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Can this app help China's forgotten cancer sufferers?



Cao and her husbands are poor agressive farmers rural China.

Like thousands of others each year, they were forced to stay in what they call "cancer hotels

The only furniture in the room is a small TV stand and two small beds. A dumpling steamer and bags of vegetables lying at the foot of her bed. The tiny space costs 2,000 yuan per month, about $ 300.

"We have to borrow money," Cao said. "What else can we do?"

The 58-year-old mother of three says she has spent $ 50,000 on radiation and chemotherapy treatment, collected from relatives and friends.

They are forced to live in Beijing because they like millions of others in China, they can not receive adequate cancer treatment closer to home, a problem exacerbated in rural provinces such as Anhui where Cao is from.

While they are from home, they are also making a profit

 Cao Ruizhe and her huband, Yao Shuping, sit in their rented hotel room, awaiting her next cancer treatment.

Thousands of patients, one oncologist

China has more cancer diagnoses than any other country in the world, with 3.8 million people in 2014 alone, according to the latest figures from China's National Cancer Center.

Given the country's massive population, challenges such as these are inevitable. What is not inevitable, however, is how many doctors are there to treat them.

There are only 29,705 oncologists in China, according to the China National Health Commission's 2017 report, an average of almost 50,000 people per specialist, which can result in wait times stretching for weeks, if not months.

But a new

The app, called Driver, was co-founded by two Harvard trained oncologists and backed financially by Hong Kong billionaire Li Ka Shing, among others.

The creators want to try to help patients get treatment sooner as well as help them find out what their best treatment options are.

Cao Ruizhe in her rented hotel room, awaiting her next.

Cao Ruizhe in her rented hotel room, awaiting her next cancer treatment. ” data-src-mini=”//cdn.cnn.com/cnnnext/dam/assets/181015112057-02-china-cancer-app-101518-small-169.jpg” data-src-xsmall=”//cdn.cnn.com/cnnnext/dam/assets/181015112057-02-china-cancer-app-101518-medium-plus-169.jpg” data-src-small=”http://cdn.cnn.com/cnnnext/dam/assets/181015112057-02-china-cancer-app-101518-large-169.jpg” data-src-medium=”//cdn.cnn.com/cnnnext/dam/assets/181015112057-02-china-cancer-app-101518-exlarge-169.jpg” data-src-large=”//cdn.cnn.com/cnnnext/dam/assets/181015112057-02-china-cancer-app-101518-super-169.jpg” data-src-full16x9=”//cdn.cnn.com/cnnnext/dam/assets/181015112057-02-china-cancer-app-101518-full-169.jpg” data-src-mini1x1=”//cdn.cnn.com/cnnnext/dam/assets/181015112057-02-china-cancer-app-101518-small-11.jpg” data-demand-load=”not-loaded” data-eq-pts=”mini: 0, xsmall: 221, small: 308, medium: 461, large: 781″ src=”data:image/gif;base64,R0lGODlhEAAJAJEAAAAAAP///////wAAACH5BAEAAAIALAAAAAAQAAkAAAIKlI+py+0Po5yUFQA7″/>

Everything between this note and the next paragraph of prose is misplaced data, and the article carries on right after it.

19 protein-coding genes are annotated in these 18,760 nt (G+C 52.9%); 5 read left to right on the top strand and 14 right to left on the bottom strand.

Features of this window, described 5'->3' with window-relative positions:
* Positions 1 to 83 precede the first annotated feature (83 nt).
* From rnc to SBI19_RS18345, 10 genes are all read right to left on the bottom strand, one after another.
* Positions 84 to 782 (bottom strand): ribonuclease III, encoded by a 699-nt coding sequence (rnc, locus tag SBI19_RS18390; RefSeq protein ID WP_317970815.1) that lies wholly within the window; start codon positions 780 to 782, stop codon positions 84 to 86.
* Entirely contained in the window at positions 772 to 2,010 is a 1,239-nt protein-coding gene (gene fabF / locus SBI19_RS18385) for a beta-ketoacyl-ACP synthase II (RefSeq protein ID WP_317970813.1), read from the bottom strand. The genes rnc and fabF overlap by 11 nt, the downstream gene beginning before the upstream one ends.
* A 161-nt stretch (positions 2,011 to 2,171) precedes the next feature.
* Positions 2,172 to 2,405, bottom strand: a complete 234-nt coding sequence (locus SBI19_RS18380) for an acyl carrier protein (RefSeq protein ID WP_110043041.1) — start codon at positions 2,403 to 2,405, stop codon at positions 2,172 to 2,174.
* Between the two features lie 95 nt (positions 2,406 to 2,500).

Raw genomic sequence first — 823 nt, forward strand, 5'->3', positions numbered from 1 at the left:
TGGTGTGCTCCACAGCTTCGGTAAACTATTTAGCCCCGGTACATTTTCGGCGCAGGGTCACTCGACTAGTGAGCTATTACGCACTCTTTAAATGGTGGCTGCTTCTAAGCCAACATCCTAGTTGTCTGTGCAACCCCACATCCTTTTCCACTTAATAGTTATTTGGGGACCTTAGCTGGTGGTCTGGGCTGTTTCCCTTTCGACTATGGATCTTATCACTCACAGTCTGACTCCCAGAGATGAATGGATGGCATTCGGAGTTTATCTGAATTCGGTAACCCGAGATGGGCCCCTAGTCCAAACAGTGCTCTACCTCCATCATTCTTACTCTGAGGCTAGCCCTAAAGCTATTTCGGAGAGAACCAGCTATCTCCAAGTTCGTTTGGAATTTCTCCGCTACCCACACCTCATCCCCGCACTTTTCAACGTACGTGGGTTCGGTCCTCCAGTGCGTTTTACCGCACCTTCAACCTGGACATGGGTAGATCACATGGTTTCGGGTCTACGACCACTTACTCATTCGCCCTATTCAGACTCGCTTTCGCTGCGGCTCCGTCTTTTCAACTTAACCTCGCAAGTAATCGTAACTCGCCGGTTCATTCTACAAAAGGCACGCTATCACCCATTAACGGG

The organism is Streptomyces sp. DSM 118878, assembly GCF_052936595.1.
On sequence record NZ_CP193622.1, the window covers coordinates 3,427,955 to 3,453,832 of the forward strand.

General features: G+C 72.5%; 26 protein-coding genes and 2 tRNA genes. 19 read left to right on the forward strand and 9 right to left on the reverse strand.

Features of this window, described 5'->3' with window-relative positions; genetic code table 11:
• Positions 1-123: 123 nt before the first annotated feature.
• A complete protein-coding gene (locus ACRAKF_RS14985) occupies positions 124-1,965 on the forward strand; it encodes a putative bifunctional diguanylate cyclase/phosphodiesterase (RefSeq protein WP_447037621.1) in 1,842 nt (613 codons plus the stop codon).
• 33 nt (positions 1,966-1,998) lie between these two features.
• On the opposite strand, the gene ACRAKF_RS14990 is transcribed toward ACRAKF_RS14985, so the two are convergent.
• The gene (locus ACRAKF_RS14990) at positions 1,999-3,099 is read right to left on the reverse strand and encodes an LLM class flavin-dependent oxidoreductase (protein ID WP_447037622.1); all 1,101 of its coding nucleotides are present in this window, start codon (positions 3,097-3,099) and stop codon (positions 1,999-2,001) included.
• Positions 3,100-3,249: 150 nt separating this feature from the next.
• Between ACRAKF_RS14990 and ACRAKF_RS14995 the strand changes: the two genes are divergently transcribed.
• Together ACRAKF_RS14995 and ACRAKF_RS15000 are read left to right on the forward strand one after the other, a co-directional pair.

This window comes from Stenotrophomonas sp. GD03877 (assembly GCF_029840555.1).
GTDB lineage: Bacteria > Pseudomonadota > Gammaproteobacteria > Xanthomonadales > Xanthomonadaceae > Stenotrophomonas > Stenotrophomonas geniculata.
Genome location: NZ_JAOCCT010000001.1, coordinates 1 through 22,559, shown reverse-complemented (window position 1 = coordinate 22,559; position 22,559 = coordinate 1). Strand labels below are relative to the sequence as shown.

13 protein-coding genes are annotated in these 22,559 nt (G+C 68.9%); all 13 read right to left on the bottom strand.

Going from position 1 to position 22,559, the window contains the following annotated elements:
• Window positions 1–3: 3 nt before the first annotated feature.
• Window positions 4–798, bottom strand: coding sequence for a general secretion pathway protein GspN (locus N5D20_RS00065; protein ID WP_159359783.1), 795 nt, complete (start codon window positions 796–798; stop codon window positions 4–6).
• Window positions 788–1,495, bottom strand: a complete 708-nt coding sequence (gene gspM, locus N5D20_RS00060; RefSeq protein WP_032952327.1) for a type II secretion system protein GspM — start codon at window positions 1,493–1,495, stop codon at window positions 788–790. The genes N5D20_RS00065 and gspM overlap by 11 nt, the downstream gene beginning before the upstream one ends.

An app for cancer

The concept is relatively simple. Patients get a biopsy and send that to one of two labs that driver runs, either in the US or in China.

"We present to the patient what their standard of care is, and what they are eligible for," said Will Polkinghorn, one of the app's co-founders. The app tells users where they can find those treatments.

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Cao Ruizhe may have been living in Anhui

Polkinghorn says: "The problem with cancer treatment is limited to whatever diagnosis and treatment options are presented to them at any hospital."

19659003] "Any one doctor, any one, by definition, does not have all the options," Polkinghorn said.

The National Cancer Institute in the US and the National Cancer Center in China have signed up as partners.

"It can help the patient so that some patients don 'No need to come to big cities for treatment,' said Dr. Ma Xioali, deputy director of the Hematology & Oncology Center at Beijing Children's Hospital.

Driver has also created a parallel app for oncologists, called Drive for Clinic, so they can easily access the latest research and treatment options through colleagues around the world

"Our goal for Drive for Clinic to become the Bloomberg terminal for the cancer doctor," Polkinghorn said.

'A good beginning'

But there's a catch: The app will initially be limited to affluent users because of its price tag. The full service costs $ 3,000, plus a monthly subscription fee of $ 20.

Additionally, the treatment options are not available China, nor does it reduce the cost.

Driver's.

Driver's

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But they say it's a start and indicative of a broader model, aggregating global oncological knowledge into an app on your smartphone.

Dr. Stephen Chan Lam, associate professor in the Department of Clinical Oncology at the Chinese University of Hong Kong, believes that the app is "a good beginning" but that it has not matured enough.

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He said that although the technology is a "smart idea," it is truly end up benefiting only a few patients, not the masses. [19659003] "Most of the cancer patients are currently seeking treatment with Chinese or Hong Kong patients." The app may help on some rare tumors or those patients who have already tried all the standard treatments, "he said. By this app "


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